I have not been a big fan of summer reading programs lately. There are a few reasons for this. Primarily, they all seem to demand a particular theme be followed. I suppose they are trying to encourage people to stretch their repertoire ... to read books they wouldn't normally select. Perhaps, they just want to package the program in an appealing way. I find that I personally read more when limits are lifted and I can pursue whatever tickles my own fancy. I'm betting that children read more when they are allowed to pursue their own interests, as well.
I was delighted when I discovered that our library was holding a Family Winter Reading program and that it was unstructured. I quickly signed our family up and created an on-line account to begin tracking our minutes. All we had to do was read. Then, we would list our selections and the minutes spent and write a brief review (accessible to other patrons).
For every 100 minutes of accumulated reading time, we were allowed one entry slip to be entered into six different basket options. We put most of our entry slips into the Family Movie Night basket drawing (although Trevor did occasionally beg to put one in each of the six envelopes).
The kids were asked to come to the library once a week to receive a sticker for their reading. At the end of the program, those with six stickers (we only had five, but they counted it as six, since we had clearly participated fully) earned a coupon for a free small curly fries at Arbys and could select one small toy from a toy bin.
On Monday of this week, we received a phone call from the library informing us that our family won the Family Movie Night basket. Yippee!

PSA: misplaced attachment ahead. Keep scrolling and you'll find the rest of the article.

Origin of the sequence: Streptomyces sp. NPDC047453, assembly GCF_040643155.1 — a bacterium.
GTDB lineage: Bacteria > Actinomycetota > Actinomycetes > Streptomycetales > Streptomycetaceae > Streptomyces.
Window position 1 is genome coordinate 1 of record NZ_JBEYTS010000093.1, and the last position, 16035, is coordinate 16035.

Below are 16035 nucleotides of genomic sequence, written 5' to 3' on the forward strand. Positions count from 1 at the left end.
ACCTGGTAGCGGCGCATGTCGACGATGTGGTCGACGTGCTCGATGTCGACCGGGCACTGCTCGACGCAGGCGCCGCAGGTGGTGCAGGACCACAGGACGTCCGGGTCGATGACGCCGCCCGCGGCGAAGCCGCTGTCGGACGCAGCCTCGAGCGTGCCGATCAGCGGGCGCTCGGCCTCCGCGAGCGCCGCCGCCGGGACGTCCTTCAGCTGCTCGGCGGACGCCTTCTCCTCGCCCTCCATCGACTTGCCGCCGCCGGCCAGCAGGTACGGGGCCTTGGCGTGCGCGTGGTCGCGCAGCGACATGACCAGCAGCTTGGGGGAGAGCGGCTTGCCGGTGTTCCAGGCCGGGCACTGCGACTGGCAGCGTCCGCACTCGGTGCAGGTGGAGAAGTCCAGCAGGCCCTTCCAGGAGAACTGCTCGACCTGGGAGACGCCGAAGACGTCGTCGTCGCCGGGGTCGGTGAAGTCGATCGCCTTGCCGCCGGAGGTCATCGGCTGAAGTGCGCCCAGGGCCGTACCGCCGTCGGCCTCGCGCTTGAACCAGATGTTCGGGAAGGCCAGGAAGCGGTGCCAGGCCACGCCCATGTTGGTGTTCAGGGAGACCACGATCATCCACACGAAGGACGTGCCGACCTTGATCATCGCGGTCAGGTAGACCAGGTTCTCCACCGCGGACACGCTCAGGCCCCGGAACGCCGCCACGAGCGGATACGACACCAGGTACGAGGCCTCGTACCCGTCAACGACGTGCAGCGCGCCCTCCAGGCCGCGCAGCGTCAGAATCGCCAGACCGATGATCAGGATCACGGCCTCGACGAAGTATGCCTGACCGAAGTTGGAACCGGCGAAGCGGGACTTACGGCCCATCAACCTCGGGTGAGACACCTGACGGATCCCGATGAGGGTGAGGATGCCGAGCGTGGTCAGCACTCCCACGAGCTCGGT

This is no chintzy prize! It contains 3 popular children's DVDs, plenty of movie snacks (Dots, Sno-Caps, pretzels, carmel corn and popcorn), and two gift certificates equalling $25 (one is for a local video store and one is for the library's book shop - oh, how I love that room).
Obviously, I'm going to read both for myself and to my children regardless of any incentive; reading is its own reward. But still, it is so much fun to see the kids excited about how many minutes we are racking up.
When we informed Bryce, my oldest son, of our win, I tried again to convince him that reading is beneficial. He still shook his head and said "Ne, Ne, Ne, Ne, Ne," in his classic tone and manner. However, he did try to finagle the Arby's coupons from his little brothers (Trevor put his foot down but Sean will probably curry big brother's favor and hand it over).
Actually, the other day Bryce and I were having an interesting discussion about his English class. I expressed my own opinion that I always hated teaching grammar, but loved the literature lessons. He said he is exactly the opposite, enjoying the grammar (which he finds comes quite easily) but hating the literature.
It was the first time I really thought about possible reasons for Bryce's verbal outcries against reading. I think up to this point, I may have assumed that they were merely meant to push my buttons, so to speak. I can accept the fact that he has a more mathematical mind. He loves the rules, the things that can be quantified. I appreciate the rules for helping to get the story out, but the story is the thing I'm after. I guess, I will cut Bryce some slack. I will never understand how he can choose mathematical things over literary things, and I will always feel like he's missing out on a great treasure, but I can thank God for his strengths even when they differ from my own.
In the meantime, I'm thankful that our library gave us such a wonderful opportunity. I'm thrilled that my little boys were motivated by it. I'm ecstatic that we actually took home a prize for doing something I'd be willing to pay to do - READ!